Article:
XVII cent. Flemish paintings pulverise the low estimates in auction
On November 15 in Paris, Fabien Mirabaud and Claudia Mercier presented at auction a painting by Flemish painter Michael Sweerts (1618-1664), estimated between 400,000 and 600,000 euros. Showing "The Touching", painting had disappeared for half a century. “ Sweerts has painted several series of five paintings illustrating the senses, details the auction house. The four canvases which complete the Touch series are known by old photographs, but, except for The Odorate , bequeathed to the Academy of Fine Arts in Vienna in 1936, the other three had disappeared from public view and from that specialists, Le Toucher reappearing today.
Allowing man to grasp the world, the senses have inspired artists since the early Middle Ages and are traditionally associated with an animal, the senses of which are known to be more exacerbated. So Sweerts chooses the cat to symbolize infidelity, touch being in the 17th century associated with eroticism and lust. “ The Church considered the senses as vectors of sin and taught to be wary of it, the most dangerous being touch. The fool who bites his tongue expresses the madness of man when he lets himself go in the grip of the senses, attitude denounced by Erasmus in "In Praise of Folly", then a very popular work. "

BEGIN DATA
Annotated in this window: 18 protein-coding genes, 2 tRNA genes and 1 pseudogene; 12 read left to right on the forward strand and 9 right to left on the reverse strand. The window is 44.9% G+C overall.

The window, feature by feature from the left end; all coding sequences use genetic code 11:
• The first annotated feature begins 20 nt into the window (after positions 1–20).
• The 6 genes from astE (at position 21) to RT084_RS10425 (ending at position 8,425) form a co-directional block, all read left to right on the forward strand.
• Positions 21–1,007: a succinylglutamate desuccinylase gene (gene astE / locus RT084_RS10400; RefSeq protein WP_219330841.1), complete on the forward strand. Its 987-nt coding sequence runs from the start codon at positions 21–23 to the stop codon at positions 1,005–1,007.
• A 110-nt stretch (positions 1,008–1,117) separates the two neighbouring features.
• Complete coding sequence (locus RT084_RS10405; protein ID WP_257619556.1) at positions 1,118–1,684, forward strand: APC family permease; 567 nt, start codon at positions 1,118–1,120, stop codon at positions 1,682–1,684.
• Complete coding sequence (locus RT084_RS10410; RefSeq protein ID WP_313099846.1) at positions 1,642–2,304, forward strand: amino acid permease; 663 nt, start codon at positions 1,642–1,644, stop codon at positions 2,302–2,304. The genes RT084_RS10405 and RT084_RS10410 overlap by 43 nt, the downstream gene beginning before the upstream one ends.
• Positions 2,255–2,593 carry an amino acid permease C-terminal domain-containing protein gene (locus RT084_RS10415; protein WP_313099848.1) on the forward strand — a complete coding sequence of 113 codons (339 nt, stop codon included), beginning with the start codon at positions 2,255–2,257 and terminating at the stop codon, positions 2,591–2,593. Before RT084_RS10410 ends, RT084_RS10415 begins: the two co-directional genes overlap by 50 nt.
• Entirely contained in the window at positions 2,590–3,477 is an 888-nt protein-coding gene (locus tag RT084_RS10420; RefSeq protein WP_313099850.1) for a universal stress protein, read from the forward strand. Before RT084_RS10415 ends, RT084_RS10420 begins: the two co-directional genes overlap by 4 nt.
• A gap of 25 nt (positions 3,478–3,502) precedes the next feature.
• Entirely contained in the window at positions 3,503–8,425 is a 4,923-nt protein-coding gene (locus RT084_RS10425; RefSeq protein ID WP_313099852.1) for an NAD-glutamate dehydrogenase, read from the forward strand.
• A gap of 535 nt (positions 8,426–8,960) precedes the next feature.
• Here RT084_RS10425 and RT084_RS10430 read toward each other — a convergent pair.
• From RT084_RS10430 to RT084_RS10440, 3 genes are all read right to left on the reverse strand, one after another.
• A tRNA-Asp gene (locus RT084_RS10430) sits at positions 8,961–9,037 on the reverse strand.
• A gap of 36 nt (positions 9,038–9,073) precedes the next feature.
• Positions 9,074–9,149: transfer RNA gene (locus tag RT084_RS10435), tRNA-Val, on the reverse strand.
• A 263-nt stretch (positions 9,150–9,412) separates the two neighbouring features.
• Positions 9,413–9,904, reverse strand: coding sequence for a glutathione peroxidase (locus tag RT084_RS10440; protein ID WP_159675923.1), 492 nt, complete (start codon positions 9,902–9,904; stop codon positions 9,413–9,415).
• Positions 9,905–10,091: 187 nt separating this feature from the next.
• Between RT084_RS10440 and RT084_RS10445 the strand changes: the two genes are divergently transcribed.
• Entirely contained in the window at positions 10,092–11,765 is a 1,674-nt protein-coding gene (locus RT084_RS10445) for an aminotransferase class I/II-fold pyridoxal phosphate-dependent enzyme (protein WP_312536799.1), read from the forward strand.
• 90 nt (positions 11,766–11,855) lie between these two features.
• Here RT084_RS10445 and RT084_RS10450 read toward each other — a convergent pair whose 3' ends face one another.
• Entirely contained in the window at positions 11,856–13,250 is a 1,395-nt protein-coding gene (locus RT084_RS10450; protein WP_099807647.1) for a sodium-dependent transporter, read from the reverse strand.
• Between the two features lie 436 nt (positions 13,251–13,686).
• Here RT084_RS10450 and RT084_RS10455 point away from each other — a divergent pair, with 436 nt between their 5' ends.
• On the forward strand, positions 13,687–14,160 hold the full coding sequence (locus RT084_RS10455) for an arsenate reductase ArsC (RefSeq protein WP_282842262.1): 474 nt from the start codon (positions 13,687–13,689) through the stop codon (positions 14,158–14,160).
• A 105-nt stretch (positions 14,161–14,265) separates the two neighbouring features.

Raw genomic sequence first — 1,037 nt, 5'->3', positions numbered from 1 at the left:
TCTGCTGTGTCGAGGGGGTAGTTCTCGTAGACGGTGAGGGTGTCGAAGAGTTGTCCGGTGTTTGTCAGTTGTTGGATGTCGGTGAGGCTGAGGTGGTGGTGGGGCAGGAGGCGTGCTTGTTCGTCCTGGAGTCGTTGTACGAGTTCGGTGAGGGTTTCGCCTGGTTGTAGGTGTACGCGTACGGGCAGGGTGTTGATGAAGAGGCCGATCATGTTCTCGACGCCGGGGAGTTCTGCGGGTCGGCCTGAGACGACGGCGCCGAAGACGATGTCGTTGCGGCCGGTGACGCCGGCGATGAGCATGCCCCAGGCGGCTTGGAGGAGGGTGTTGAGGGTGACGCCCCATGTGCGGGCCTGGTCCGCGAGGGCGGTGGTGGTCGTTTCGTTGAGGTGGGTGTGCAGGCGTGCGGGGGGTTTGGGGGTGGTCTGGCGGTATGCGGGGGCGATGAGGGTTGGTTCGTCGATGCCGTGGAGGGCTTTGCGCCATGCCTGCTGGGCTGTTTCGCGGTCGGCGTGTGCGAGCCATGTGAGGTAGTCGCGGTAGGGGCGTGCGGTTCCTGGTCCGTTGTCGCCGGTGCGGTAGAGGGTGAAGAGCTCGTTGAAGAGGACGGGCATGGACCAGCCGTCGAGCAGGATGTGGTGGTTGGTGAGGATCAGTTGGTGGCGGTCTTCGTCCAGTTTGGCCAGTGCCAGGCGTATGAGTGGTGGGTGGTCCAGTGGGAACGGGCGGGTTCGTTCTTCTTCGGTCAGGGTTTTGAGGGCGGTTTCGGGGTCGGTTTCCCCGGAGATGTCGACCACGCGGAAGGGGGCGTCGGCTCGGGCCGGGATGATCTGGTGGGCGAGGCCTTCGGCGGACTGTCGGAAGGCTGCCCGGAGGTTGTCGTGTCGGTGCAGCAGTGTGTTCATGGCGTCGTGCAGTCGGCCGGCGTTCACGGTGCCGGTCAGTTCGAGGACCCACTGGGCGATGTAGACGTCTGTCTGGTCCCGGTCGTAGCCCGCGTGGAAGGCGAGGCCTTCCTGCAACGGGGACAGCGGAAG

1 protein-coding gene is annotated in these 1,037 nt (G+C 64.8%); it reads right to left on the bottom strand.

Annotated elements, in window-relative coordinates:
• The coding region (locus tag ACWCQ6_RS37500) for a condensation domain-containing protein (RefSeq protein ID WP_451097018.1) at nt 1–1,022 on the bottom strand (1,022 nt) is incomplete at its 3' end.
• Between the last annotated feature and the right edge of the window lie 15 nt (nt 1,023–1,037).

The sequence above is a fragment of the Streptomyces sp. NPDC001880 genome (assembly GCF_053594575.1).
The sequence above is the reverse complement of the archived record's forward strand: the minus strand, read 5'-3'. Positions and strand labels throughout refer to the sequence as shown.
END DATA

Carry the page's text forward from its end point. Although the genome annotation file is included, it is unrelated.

Awarded at 663,520 euros (including costs), the painting, which will go to London, came from the illustrious collection of Jean Néger, a great Parisian merchant of old masters paintings , several works of which were dispersed during this sale, including another painting from the Flemish school. Carried out around 1630 by a follower of Anton Van Dyck, it pulverized its estimate, fixed between 12,000 and 15,000 euros, finding a taker at 70,180 euros (costs included).
On November 16 in Compiègne, it was again a painting from the Flemish school of the 17th century that created the surprise. Estimated between 5,000 and 6,000 euros, it was sold at 78,120 euros (including costs) by the auction house Actéon. As part of Paradise on Earth, it is attributed to a follower of Joachim Patinir (1480 / 85-1524).